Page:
Latest KFF Health News Stories
Community Paramedics Don’t Wait for an Emergency to Visit Rural Patients at Home
Community paramedicine is expanding nationwide, including in rural areas, as health care providers, insurers, and state governments recognize its potential to improve health and save money.
As Covid Grabbed the World’s Attention, Texas’ Efforts to Control TB Slipped
Responding to covid has taken so much attention and energy that some public health workers believe it pushed tuberculosis off people’s radar.
Latino Teens Are Deputized as Health Educators to Sway the Unvaccinated
Some community health groups are training Latino teens to conduct outreach and education, particularly in places where covid vaccine fears linger.
Adolescentes latinos se entrenan para educar sobre las vacunas contra covid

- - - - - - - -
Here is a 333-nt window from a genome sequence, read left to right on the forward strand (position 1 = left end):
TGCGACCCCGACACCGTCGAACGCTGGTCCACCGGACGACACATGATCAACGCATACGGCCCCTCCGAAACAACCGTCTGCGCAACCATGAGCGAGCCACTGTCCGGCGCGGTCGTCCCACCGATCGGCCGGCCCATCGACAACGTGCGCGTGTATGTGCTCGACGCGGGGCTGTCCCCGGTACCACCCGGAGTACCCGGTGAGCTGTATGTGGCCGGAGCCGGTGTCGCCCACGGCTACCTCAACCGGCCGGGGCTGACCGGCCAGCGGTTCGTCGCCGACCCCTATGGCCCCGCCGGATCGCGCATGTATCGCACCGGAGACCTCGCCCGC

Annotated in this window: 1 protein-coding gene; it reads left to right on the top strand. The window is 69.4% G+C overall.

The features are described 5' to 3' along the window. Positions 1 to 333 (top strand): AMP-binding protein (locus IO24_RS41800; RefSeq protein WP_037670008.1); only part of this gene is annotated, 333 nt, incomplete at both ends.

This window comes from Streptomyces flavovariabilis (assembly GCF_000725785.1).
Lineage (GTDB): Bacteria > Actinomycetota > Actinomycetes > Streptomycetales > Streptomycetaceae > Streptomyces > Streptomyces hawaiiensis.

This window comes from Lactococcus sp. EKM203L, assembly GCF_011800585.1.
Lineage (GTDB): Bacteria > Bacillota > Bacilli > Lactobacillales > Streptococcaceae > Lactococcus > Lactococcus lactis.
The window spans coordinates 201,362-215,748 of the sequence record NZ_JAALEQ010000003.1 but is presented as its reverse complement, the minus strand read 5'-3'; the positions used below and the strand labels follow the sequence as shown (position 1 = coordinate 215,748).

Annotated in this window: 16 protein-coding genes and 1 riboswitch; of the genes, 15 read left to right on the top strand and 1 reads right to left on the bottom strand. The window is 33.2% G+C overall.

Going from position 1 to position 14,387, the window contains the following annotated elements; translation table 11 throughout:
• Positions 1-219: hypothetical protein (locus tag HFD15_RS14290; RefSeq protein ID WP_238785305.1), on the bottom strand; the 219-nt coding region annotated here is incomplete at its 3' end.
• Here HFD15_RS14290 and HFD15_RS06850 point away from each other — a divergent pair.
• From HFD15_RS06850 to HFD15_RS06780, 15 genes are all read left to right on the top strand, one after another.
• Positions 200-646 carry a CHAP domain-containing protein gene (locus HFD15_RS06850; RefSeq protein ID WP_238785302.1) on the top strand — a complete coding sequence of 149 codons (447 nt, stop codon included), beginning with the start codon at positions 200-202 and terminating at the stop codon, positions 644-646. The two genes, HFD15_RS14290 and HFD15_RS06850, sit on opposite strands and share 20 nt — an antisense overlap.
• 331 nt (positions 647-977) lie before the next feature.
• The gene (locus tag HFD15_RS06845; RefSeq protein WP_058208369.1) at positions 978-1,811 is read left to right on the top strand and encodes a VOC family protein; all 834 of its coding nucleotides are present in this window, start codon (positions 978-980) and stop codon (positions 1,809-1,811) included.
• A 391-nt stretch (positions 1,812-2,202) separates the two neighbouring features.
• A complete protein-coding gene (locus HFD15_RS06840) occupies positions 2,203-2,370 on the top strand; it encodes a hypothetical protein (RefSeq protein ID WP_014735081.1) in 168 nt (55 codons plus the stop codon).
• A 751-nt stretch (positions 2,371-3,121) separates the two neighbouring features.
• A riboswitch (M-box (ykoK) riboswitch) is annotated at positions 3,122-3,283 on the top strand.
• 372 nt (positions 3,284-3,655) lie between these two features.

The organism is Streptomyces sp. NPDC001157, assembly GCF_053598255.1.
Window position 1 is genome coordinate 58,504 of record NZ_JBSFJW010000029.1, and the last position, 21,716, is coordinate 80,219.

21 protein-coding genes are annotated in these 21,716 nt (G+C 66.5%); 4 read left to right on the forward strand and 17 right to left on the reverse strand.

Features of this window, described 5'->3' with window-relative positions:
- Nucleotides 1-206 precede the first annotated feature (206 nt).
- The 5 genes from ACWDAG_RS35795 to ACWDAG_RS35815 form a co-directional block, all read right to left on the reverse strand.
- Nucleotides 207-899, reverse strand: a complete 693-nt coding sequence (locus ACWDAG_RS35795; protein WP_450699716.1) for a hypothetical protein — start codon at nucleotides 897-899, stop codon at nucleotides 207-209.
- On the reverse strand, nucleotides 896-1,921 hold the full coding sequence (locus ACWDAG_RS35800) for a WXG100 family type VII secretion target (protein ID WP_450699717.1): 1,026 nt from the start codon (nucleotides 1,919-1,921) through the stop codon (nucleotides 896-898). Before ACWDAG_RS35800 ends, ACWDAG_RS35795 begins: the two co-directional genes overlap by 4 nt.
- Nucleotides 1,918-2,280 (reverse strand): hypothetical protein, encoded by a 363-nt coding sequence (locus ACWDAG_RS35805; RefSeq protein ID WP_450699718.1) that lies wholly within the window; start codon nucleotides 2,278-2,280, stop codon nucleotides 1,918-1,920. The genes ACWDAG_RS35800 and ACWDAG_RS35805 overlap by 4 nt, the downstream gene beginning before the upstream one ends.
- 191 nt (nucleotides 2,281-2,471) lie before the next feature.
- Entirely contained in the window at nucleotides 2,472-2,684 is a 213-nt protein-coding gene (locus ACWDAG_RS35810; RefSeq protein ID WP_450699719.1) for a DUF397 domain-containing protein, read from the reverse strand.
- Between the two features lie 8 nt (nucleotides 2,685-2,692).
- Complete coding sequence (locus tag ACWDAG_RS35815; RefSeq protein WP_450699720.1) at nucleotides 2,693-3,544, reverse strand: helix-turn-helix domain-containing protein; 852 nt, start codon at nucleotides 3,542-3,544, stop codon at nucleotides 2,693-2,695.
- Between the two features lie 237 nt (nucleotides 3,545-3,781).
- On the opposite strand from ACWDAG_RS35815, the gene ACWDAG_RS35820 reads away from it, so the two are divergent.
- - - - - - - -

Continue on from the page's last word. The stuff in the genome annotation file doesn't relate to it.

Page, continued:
Organizaciones comunitarias de salud en California y en todo el país forman a adolescentes, muchos de ellos latinos, para que actúen como educadores de la salud en la escuela, en las redes sociales y en las comunidades donde persiste el miedo a la vacuna contra covid.
Community Health Centers’ Big Profits Raise Questions About Federal Oversight
Nonprofit federally funded health centers are a linchpin in the nation’s health care safety net because they treat the medically underserved. The average profit margin is 5%, but some have recorded margins of 20% or more in three of the past four years.
Downsized City Sees Its Health Care Downsized as Hospital Awaits Demolition
A 124-year-old hospital in a midsize Rust Belt city in Indiana will soon be torn down, despite protests from residents and city officials decrying the loss of local health services. The Catholic hospital system said it is downsizing the 226-bed hospital because of a lack of demand for inpatient care, as the organization has been building new hospitals in wealthier suburbs.
Trabajadores comunitarios de salud se están quedando sin fondos para ayudar a los más vulnerables
Los trabajadores comunitarios de salud son críticos para ayudar a los más vulnerables. Pero sus empleos están en peligro a medida que disminuyen los casos de covid.
Pandemic Funding Is Running Out for Community Health Workers